Association of Polar Early Career Scientists


The APECS Education and Outreach Committee started up a new initiative to showcase outreach activities by scientists, researchers, research institutions and field stations in the Polar Regions and communities. We want to highlight ongoing outreach efforts as well as provide resources and examples of both successes and challenges for current outreach practitioners. If you have an outreach story you'd like to have featured or know of a Polar research institution or field station actively pursuing outreach, public consultation or community based research, please email your story or suggestions for a story to This email address is being protected from spambots. You need JavaScript enabled to view it.!

© Ricardo Matias, Jukes Liu, Linde van Bets, Henrik Christiansen, Quentin Jossart (left to right)

Introducing the UKPN Social Science blog!

The UK Polar Network has a new blog which will feature essays and articles from the UK branch of APECS. For its inaugural post, Mika Laiho discusses 'Polar Social Science' and implications for the broader research community.

Mika Laiho is a former postgraduate student at the European Institute (LSE) and Arctic Centre (University of Lapland). Now political geography researcher at Durham University, Mika's ambition is to critique EU governance through a post-structural deconstruction of carbon (extraction and combustion) geographies of Arctic space. In his free time he acts as an advocate of Polar Social Science through UKPN and APECS (which are both organisations created and run voluntarily by early career scientists from around the world).

Communicating conservation research to a young audience

Sciullo Luana Polar Outreach Blog 2015

Science has always been a fundamental subject taught in every curriculum beginning from an early age. It never ceases to amaze me, however, how much of an understanding of ecology and the environment these students seem to grasp at a much younger age than I can recall. Since environmental issues like climate change have been at the forefront of various media outlets, it is no surprise that students are being taught the basics of climate change, its effects, and where these impacts are most detrimental. Engaging in youth outreach with respect to environmental issues, and specifically the effects of climate change, must extend somewhat beyond these basics therefore, to help engage a younger audience and encourage them to always continue to ask questions.

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On travelling to the Earth’s largest ice sheet to look for its tiniest creatures

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Tents at Subglacial Lake Whillans (Photo: Trista Vick-Majors).

In addition to highlighting outreach efforts by polar researchers, this blog is also a place to highlight polar research projects by APECS members; written in a way that is compelling and accessible for a broad audience. Below is our first entry of this type, written by Trista Vick-Majors of Montana State University.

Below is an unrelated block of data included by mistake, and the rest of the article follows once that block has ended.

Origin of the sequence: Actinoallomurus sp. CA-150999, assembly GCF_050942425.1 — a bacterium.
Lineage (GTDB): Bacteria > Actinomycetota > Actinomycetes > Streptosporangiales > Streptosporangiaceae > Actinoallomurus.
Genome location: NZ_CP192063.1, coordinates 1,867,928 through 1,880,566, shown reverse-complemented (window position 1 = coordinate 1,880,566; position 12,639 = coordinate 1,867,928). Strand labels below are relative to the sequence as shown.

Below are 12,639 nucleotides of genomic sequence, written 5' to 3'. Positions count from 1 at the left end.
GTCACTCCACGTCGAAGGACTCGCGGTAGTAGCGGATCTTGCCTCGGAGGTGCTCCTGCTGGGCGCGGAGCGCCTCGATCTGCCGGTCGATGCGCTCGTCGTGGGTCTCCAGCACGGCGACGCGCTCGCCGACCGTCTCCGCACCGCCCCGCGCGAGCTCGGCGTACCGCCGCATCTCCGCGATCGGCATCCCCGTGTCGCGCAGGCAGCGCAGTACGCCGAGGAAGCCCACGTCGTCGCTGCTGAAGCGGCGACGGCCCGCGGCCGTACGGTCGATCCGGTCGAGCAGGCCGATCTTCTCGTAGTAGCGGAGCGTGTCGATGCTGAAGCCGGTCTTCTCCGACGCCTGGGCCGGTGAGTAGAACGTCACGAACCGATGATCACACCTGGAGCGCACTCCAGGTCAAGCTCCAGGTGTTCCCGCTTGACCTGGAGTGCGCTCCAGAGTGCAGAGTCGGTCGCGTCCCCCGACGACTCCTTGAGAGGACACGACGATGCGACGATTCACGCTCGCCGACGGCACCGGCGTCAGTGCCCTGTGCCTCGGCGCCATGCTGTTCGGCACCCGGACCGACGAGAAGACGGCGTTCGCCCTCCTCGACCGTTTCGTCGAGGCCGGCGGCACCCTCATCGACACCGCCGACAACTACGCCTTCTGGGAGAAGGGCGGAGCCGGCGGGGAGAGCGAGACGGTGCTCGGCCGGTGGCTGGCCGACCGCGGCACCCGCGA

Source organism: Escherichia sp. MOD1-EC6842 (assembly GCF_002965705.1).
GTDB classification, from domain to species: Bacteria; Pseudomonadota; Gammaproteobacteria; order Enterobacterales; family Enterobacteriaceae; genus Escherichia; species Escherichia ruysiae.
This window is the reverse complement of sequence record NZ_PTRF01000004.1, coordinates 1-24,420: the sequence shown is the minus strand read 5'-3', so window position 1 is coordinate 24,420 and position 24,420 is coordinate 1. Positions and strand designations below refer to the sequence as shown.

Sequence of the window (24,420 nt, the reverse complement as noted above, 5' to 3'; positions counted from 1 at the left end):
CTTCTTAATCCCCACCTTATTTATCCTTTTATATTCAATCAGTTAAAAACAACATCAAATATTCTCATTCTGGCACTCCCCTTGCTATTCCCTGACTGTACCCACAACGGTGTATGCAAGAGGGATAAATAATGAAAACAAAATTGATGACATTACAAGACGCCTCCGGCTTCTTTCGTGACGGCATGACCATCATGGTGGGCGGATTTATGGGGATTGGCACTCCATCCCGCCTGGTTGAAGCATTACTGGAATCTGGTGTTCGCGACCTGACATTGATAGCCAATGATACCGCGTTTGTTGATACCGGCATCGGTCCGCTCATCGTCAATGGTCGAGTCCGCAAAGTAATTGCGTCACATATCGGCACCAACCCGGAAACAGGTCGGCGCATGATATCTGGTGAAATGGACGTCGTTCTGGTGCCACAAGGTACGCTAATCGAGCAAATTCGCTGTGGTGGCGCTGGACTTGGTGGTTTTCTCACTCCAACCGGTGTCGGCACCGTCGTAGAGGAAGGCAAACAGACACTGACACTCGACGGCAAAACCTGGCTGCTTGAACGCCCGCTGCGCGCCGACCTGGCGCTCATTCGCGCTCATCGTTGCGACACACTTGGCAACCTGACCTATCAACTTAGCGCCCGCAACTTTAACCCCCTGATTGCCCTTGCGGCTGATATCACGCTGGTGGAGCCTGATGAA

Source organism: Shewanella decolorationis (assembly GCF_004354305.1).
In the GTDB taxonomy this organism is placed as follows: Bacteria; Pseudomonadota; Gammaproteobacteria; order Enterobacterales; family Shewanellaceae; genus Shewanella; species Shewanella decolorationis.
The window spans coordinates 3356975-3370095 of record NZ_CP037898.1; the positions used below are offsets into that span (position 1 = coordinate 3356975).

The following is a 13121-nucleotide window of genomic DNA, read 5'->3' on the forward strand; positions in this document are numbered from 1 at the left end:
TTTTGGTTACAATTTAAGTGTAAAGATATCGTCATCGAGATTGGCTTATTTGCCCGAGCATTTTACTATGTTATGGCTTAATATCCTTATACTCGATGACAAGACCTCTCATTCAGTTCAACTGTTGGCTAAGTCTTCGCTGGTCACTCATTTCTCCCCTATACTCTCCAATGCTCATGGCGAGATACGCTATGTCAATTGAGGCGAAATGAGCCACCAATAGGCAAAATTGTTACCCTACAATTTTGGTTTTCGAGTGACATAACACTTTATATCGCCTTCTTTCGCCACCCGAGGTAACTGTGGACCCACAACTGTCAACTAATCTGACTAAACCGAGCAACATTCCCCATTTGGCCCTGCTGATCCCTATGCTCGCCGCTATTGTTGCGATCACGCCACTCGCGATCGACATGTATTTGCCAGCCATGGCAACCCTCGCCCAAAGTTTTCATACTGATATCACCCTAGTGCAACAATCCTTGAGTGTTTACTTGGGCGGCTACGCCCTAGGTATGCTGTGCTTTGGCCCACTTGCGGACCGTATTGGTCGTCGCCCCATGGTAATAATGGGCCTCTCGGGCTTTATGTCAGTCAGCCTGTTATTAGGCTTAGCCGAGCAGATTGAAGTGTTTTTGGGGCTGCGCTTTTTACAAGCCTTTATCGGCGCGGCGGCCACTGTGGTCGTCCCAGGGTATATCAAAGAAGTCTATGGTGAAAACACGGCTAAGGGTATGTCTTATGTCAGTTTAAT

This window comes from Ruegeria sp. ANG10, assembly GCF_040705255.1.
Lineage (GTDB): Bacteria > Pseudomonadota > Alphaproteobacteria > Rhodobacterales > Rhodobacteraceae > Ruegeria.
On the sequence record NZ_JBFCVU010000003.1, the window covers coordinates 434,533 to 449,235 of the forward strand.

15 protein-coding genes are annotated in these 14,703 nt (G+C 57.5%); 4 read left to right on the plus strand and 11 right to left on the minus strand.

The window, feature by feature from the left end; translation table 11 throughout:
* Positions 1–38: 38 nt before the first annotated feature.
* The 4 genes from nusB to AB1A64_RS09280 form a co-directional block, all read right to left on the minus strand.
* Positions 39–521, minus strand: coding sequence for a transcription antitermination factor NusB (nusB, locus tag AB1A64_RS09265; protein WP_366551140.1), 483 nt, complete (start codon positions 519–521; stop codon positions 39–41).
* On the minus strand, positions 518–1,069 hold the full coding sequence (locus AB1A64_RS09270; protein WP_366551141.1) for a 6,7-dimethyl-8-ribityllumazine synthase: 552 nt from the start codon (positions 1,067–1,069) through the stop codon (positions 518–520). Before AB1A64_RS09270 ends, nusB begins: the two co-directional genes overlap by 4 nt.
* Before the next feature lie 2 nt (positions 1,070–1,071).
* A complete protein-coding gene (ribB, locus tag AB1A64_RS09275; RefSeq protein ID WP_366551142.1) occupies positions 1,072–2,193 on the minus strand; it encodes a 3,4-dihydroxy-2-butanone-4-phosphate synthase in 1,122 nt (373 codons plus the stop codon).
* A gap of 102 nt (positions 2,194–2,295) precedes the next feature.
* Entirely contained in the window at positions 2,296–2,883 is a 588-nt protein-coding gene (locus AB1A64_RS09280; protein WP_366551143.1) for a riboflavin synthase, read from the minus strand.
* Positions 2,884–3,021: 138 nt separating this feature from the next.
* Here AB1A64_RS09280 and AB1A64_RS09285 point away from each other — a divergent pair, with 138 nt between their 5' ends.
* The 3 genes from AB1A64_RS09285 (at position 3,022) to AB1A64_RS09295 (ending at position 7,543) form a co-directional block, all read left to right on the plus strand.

"Water, water everywhere. Nor any drop to drink." – The Rime of the Ancient Mariner

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The Ikaahuk Archaeology Project: Consultation and Outreach on Banks Island, NWT

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Ikaahuk Archaeology Project team members working on an archaeology site on Banks Island, NWT.

Hello from London Ontario, Canada! I am an anthropology PhD student from the University of Western Ontario. In celebration of International Polar Week I am excited to write this blog post that discusses community-based archaeology in the Canadian Arctic and the consultation and outreach initiatives being undertaken as part of the Ikaahuk Archaeology Project.

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Inspiring Young Minds to Pursue STEM Careers

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Ellyn Enderlin is a Research Assistant Professor at the University of Maine. Her research interests include glaciers, ice sheets, icebergs, and ice-ocean interactions. The photo shows Ellyn working with Gordon Hamilton, also faculty at the University of Maine, to collect GPS measurements from a helicopter in Antarctica in October 2014.

When I was in 6th grade, I distinctly remember measuring rainfall in a homemade rain gauge hanging from a tree outside of my mom's house. Although I was always interested in science and nature, I wasn't taking rainfall measurements for fun; I was working on my science fair project. Obviously it wasn't the outcome of the competition that was important to me, because I can't remember how I ranked relative to my peers, it was the execution and presentation of the project that really stand-out in my mind. In fact, this science fair project may have unconsciously inspired me to attend my undergraduate alma mater, Lehigh University, because I still remember the trip to Lehigh's campus to present my project and tour the science and engineering facilities on campus. A colleague and friend of mine also recently shared that the Science Olympiad inspired him to work hard in high school and pursue a college degree!

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Engaging audiences with field biology

LIesenberg Carsten Polar Outreach Blog 2015

Each year, zoos around the world celebrate International Polar Bear Day on February 27th. This year, as part of the festivities at the Toronto Zoo, I was invited to give a public lecture on polar bear research and conservation efforts to zoo patrons, volunteers, keepers, and administrators. As a polar bear researcher, I was excited at the prospect of having a room full of people all keenly interested in polar bears, to not only share what I have learned in my doctoral studies, but to hear the perspectives and questions from the general public on the state of polar bear conservation.